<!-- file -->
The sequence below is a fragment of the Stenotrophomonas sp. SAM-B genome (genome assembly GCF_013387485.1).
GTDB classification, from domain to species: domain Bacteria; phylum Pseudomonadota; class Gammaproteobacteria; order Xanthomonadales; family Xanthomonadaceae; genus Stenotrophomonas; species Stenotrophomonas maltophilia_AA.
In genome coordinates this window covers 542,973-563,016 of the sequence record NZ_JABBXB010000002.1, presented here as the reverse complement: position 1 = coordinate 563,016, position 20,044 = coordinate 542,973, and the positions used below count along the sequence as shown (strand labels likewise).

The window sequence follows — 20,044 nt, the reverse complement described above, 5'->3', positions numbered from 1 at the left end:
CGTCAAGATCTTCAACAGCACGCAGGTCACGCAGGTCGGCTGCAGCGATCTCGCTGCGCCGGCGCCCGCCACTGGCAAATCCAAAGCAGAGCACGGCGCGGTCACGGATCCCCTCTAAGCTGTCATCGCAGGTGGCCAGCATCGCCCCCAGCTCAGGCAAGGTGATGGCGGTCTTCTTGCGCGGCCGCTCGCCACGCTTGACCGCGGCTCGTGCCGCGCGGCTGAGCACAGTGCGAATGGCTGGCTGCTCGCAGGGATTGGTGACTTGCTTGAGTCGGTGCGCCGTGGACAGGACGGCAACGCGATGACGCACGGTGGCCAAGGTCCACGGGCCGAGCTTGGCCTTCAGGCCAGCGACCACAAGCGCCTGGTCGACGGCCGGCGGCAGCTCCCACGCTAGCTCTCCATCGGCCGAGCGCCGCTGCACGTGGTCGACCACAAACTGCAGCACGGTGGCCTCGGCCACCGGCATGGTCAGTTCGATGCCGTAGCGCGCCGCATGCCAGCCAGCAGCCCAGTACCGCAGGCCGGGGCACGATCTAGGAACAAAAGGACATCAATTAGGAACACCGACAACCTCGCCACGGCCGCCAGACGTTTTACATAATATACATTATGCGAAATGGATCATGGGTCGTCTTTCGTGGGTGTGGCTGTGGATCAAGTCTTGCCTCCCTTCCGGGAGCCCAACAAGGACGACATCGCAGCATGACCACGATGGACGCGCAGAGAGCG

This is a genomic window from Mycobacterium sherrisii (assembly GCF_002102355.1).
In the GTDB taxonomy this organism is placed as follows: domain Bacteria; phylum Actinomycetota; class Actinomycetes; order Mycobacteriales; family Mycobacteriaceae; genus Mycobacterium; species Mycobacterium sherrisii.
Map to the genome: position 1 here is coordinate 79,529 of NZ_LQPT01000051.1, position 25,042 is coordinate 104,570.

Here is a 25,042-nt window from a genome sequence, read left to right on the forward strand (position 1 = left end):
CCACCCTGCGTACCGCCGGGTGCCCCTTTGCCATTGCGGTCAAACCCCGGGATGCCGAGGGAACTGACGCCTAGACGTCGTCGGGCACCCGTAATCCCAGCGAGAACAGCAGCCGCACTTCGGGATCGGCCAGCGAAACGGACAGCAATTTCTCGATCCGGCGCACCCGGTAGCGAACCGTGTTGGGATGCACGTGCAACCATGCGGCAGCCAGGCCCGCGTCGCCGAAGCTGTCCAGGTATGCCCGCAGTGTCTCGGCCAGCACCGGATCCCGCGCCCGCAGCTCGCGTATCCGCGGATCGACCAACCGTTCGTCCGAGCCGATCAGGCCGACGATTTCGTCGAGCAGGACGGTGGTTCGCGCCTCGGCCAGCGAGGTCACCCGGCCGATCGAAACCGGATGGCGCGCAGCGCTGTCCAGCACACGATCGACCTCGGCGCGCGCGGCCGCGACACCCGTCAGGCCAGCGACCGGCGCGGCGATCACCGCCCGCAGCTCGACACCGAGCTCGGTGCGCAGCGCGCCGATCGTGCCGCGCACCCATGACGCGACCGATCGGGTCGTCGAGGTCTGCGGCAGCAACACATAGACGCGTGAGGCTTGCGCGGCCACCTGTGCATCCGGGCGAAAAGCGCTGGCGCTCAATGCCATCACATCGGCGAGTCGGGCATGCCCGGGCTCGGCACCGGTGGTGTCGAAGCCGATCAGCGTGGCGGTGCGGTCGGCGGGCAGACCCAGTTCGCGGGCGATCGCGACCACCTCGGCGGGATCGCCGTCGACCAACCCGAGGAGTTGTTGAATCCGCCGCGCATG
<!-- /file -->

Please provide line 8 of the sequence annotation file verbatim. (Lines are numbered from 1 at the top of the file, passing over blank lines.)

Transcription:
Map to the genome: position 1 here is coordinate 79,529 of NZ_LQPT01000051.1, position 25,042 is coordinate 104,570.